13. I bet lots of clothes with cute details would make good pillows. I’m picturing a skirt sewn closed at the waist and hem for a skirt shaped pillow. Or a button-down pillow with a collar and tie. Not so comfy for sleeping but awesome for playtime!

    • That’s such a cute idea! :) I’m kind of annoyed that I cut up a button-down for rags now… It smelled a bit but I could have cut that off.. let me know if you make one, I’d love to see it.

  14. I have just cut down several garments into notions and fabric to re-use. I now have a nice little collection of sliders for spaghetti straps, zips, buttons, plastic bikini snaps to re-use. It feels great. I also have a ruined 100% cotton doona cover (puppy got it and ripped it on the front too badly to repair) which I am going to use the back for a muslin and can reclaim parts of the front cotton for other garments.
    I have been using my hubby’s old worn out polo shirts to make toys for our dog. I cut them into thick strips and plait them to make rope toys. The dog loves it and plays with them until they are shredded and then still carts the scraps around. Even better they have hubby’s scent on them.

  15. Other than reclamation and donations, it’s generally rags. I haven’t done this, but in Japan school children are sometimes taught to make dishwashing cloth/scrubbers with scraps of fabric and sashiko type stitching. They just look to cute to actually use…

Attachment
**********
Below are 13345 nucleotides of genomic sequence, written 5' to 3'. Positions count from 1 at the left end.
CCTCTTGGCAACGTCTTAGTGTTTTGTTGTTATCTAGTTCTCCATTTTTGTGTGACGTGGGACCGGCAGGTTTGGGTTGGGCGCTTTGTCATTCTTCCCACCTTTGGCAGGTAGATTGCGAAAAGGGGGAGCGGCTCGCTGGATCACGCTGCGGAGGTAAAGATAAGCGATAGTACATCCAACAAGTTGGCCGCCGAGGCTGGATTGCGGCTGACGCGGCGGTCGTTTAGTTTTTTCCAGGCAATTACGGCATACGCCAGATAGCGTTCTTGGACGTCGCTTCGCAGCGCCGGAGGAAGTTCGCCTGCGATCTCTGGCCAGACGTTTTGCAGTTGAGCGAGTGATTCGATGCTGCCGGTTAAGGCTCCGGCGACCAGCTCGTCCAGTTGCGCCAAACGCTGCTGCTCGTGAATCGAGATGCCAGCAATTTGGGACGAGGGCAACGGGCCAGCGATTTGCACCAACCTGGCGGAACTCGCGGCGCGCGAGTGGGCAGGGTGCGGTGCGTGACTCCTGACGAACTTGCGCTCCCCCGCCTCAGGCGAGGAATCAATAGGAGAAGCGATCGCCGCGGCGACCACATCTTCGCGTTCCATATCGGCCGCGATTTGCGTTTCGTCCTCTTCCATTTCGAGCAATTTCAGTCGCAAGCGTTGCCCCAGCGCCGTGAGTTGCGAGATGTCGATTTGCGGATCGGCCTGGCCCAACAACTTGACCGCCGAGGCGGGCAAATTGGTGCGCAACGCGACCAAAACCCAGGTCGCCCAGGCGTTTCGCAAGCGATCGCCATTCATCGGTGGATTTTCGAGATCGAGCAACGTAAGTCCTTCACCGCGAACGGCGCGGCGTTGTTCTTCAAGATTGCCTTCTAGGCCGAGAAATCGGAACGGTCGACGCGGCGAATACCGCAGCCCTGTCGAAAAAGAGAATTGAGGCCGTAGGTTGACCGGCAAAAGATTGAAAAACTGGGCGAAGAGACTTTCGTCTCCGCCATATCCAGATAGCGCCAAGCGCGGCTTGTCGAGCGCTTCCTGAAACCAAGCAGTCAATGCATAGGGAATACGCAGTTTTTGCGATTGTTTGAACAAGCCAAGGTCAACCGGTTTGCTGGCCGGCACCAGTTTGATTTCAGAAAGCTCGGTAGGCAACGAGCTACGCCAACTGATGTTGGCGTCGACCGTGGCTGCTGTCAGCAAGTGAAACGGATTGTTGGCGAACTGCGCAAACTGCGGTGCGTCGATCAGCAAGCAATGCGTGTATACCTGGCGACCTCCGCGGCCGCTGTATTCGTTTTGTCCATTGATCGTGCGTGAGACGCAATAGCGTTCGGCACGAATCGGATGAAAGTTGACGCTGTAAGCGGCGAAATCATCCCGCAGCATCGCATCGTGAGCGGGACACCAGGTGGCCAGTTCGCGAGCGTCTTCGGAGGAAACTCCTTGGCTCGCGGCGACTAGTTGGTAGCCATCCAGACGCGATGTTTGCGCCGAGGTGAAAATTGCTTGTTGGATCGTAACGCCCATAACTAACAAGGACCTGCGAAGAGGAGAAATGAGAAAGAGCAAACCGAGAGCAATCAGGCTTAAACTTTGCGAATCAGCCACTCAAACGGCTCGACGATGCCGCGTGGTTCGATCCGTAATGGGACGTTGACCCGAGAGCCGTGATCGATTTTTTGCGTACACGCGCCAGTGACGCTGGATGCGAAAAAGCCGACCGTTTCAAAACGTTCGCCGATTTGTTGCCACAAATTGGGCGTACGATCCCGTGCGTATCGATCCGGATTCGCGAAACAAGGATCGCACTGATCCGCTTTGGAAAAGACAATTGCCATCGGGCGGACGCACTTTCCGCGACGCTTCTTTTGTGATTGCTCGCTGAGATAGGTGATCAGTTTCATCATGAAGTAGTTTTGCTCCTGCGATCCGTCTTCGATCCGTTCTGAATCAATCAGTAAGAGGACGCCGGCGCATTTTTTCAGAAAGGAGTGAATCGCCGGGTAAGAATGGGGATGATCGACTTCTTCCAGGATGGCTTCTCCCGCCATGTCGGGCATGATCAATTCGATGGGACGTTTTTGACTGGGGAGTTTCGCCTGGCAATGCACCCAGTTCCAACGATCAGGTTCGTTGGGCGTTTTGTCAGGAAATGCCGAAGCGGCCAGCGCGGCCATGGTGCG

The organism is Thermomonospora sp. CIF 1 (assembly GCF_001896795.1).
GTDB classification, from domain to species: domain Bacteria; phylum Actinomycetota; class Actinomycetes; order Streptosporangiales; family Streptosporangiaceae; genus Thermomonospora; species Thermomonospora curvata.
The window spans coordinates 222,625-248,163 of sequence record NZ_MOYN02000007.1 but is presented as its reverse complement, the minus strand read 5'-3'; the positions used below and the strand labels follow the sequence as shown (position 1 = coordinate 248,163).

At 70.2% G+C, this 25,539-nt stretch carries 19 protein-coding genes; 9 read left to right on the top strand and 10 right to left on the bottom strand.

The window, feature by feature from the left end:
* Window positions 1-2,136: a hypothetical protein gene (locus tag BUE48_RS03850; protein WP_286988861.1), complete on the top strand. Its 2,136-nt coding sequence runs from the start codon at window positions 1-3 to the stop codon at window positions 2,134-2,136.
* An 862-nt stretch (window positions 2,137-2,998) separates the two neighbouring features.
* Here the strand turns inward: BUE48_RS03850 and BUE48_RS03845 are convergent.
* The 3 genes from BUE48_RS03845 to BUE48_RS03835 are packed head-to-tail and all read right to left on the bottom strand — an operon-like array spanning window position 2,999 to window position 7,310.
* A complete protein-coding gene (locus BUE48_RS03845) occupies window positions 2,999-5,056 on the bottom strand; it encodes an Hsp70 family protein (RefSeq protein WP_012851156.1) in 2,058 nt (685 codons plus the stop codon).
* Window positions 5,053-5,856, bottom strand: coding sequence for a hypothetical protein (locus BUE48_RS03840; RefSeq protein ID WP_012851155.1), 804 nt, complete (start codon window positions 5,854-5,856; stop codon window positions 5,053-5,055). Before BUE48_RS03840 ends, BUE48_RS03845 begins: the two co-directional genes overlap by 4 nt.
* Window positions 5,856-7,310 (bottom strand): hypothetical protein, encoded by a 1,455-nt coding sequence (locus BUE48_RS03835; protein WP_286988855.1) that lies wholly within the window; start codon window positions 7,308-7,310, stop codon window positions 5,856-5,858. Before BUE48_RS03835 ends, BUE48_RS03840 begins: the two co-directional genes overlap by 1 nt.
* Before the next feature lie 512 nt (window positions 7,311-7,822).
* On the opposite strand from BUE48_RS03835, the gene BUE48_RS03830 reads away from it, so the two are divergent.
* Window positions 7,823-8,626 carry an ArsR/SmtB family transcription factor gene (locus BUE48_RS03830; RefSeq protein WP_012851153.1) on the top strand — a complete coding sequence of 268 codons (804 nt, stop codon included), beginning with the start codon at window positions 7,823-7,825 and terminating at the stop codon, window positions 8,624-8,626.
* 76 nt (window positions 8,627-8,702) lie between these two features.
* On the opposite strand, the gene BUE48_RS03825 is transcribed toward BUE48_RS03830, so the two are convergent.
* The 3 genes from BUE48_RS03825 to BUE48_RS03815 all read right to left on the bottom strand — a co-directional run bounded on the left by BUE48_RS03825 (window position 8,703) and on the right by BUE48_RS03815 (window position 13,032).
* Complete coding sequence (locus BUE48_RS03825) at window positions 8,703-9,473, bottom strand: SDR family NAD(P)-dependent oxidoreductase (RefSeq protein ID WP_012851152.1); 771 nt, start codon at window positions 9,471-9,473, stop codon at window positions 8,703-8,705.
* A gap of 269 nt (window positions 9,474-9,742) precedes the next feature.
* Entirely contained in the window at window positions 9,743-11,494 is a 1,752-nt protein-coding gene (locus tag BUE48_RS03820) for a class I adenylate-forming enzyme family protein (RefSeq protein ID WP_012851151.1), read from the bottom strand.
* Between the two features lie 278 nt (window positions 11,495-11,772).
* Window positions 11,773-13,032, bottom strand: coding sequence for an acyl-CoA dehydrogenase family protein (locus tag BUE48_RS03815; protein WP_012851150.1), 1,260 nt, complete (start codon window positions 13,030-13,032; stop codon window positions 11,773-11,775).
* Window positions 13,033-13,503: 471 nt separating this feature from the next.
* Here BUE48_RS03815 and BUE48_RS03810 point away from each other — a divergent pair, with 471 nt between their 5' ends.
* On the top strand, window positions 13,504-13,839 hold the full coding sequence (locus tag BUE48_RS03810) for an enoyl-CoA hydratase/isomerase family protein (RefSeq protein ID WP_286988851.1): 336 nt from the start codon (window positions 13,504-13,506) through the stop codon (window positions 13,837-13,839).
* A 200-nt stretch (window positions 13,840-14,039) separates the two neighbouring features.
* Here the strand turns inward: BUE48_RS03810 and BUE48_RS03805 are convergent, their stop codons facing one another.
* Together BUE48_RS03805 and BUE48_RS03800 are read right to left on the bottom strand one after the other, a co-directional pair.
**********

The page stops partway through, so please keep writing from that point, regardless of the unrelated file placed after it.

• Oh! That is a great idea! Oh ! Hahaha, I’ve been racking my brains to come up with a good craft project to do with Lila’s pre-schoolmates… This might be a good one. Nice. It’s a little step up from the squares we use for our rags, and maybe the stitching gives it a bit of texture for scrubbing. Nice. Thanks for that, Jen!

  16. My cast-offs are either in quite-good condition, thus donated, or rubbish, and thus cut into rags. Once I got enthused with some stuff that was in-between and made patchwork cushions.

    If you want to donate women’s clothes in good condition and suitable for work-wear, this is an excellent organisation which provides them to women (re-) entering the workforce: